I.\(m=s\). In this case \(n_0>\frac{1}{\kappa }\) and therefore \(q_{s+1}>32Cq_s\). Since \(l\leqslant [\kappa n_0]+1, n_0\leqslant \frac{q_{s+1}}{8Cq_s}\) and \(\kappa \ll 1\), we get that
$$\begin{aligned}&\bigcup _{j=0}^{(l+1)q_s}T^j[T^{n_0q_s}x,T^{n_0q_s}y]\cap \bigcup _{i=1}^k[-v_s+a_i,a_i+v_s]\\&\qquad \subset \bigcup _{j=0}^{\max (\left[ \frac{q_{s+1}}{4C}\right] ,q_s)}T^j[x,y]\cap \bigcup _{i=1}^k[-v_s+a_i,a_i+v_s]. \end{aligned}$$
Similarly,
$$\begin{aligned}&\bigcup _{j=0}^{(l+1)q_s}T^{-j}[T^{n_0q_s}x,T^{n_0q_s}y]\cap \bigcup _{i=1}^k[-v_s+a_i,a_i+v_s]\\&\qquad \subset \bigcup _{j=0}^{\max ([\frac{q_{s+1}}{4C}],q_s)}T^{-j}[x,y]\cap \bigcup _{i=1}^k[-v_s+a_i,a_i+v_s]. \end{aligned}$$
Note that by Lemma 4.7\(x,y\) satisfy (31) or (32). Therefore the assumptions of Lemma 4.10 are satisfied for \(T^{n_0q_s}x, T^{n_0q_s}y,s,l\).
II.\(m<s\). Since \(l\leqslant \frac{q_{m+1}}{8Cq_m}-1\), it is enough to show that \(T^{n_0 q_s}x,T^{n_0 q_s}y,m\) satisfy (31) or (32). Due to Lemma 4.7, we just have to check (30) for \(T^{n_0 q_s}x,T^{n_0 q_s}y,m\):
$$\begin{aligned} \bigcup _{j=-q_m}^{q_m-1}T^j[T^{n_0q_s}x,T^{n_0q_s}y]\cap \bigcup _{i=1}^k[-2v_m+a_i,a_i+2v_m]=\emptyset . \end{aligned}$$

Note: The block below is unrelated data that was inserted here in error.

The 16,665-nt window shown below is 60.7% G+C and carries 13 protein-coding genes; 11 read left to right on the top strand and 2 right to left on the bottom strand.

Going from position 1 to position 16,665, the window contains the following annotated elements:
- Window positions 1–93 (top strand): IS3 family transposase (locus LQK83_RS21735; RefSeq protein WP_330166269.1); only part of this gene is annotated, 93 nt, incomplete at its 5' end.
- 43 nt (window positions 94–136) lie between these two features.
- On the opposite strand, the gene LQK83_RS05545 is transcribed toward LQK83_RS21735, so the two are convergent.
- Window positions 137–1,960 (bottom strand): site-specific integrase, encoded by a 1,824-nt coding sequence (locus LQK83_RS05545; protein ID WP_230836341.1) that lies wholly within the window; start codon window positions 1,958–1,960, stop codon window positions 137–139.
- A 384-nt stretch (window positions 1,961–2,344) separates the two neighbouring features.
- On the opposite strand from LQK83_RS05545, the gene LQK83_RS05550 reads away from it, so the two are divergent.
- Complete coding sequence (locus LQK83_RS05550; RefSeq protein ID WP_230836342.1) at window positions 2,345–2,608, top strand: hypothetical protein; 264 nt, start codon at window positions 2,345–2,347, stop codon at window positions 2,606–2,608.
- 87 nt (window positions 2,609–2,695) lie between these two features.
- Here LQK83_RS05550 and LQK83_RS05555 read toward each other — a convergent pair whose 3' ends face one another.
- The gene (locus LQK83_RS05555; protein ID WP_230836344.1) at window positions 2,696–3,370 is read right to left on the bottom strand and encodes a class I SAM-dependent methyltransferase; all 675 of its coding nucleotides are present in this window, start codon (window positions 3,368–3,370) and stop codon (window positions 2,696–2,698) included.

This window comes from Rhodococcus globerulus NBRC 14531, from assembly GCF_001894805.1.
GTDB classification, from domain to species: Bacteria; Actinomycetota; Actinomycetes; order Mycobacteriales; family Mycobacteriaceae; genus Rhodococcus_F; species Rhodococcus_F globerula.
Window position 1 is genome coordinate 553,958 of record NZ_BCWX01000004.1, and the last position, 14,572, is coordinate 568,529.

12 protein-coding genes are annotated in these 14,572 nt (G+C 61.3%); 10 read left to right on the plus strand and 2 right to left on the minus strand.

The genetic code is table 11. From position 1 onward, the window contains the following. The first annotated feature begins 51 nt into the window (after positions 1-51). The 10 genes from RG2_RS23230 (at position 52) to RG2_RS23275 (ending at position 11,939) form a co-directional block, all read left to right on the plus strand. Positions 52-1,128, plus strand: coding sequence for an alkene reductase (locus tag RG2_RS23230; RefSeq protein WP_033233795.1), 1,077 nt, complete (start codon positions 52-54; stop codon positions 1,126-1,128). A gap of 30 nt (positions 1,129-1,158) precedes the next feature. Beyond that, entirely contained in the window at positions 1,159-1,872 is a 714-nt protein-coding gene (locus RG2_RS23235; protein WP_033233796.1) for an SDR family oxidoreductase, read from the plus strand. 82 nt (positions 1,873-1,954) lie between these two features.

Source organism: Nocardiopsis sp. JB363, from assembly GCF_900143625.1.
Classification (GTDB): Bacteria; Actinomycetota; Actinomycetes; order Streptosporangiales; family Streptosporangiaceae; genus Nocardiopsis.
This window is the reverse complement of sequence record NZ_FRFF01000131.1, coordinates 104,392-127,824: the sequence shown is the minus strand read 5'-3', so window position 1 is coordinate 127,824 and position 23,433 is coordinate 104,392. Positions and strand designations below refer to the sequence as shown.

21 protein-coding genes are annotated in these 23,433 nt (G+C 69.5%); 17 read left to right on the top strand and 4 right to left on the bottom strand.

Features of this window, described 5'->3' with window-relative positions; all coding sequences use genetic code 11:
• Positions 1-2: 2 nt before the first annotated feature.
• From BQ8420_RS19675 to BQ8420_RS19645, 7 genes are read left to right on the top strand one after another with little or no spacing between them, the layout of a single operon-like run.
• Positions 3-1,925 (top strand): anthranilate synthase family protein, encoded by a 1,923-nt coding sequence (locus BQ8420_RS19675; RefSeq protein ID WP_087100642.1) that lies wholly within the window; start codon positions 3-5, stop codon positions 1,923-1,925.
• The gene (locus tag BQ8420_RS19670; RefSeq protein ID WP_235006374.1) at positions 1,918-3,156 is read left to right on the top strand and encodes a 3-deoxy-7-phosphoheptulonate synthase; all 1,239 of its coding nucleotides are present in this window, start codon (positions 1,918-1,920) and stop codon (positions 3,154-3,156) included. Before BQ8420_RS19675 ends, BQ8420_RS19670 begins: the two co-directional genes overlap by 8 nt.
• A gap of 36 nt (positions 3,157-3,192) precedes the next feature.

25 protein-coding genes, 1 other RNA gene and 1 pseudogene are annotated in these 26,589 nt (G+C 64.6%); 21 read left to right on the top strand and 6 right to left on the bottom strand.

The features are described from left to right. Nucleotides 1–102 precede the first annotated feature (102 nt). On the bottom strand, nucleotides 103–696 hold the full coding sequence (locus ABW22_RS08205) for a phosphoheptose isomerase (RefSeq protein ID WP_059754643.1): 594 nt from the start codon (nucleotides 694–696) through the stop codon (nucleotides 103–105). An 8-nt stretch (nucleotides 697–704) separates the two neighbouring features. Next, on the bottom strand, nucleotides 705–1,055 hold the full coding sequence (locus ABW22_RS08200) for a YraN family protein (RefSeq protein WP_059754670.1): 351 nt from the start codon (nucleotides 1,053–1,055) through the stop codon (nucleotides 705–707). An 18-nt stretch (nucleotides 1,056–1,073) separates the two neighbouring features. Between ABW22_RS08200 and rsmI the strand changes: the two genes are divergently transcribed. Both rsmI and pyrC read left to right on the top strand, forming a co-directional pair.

(54)
Since \(m\notin K_\alpha \) and \(m<s\), we have
$$\begin{aligned} \frac{1}{q_{s}}\leqslant \frac{1}{q_{m+1}}\ll v_m. \end{aligned}$$
(55)
Moreover, \(\Vert T^{n_0q_s}x-T^{n_0q_s}y\Vert \mathop {<}\limits ^{(26)}\frac{1}{10v_m}\). Therefore, it is enough to show that for \(j\in \{0,\ldots ,q_m-1\}\) we have
$$\begin{aligned} T^{n_0q_s}x+j\alpha \notin \bigcup _{i=1}^k[-3v_m+a_i,a_i+3v_m]. \end{aligned}$$
For this aim, let \(i_0\) and \(r_1\) be such that \(\rho (\{T^{n_0q_s}x+j\alpha \}_{j=0}^{q_m-1},\{a_i\}_{i=1}^k)= \Vert T^{n_0q_s}x+i_0\alpha -a_{r_1}\Vert \). It follows by (3), that for \(i_0\ne j\in \{0,\ldots ,q_{m}-1\}\),
$$\begin{aligned} T^{n_0q_s}x+j\alpha \notin \bigcup _{i=1}^k\left[ -\frac{1}{2Cq_m}+a_i,a_i+\frac{1}{2Cq_m}\right] . \end{aligned}$$
(56)
Next, by the fact that \(m\notin K_\alpha \) and \(x\in B_m (m\geqslant s_0)\), we get that \(\Vert x+i_0\alpha -a_{r_1}\Vert \geqslant 4v_m\), and therefore
$$\begin{aligned} \Vert x+i_0\alpha +n_0q_s\alpha -a_{r_1}\Vert\geqslant & {} \Vert x+i_0\alpha -a_{r_1}\Vert -\Vert n_0q_s\alpha \Vert \geqslant 4 v_m-\frac{n_0}{q_{s+1}}\\ {}\geqslant & {} 4v_m-\frac{1}{8Cq_s}\mathop {\geqslant }\limits ^{(55)} 3 v_m, \end{aligned}$$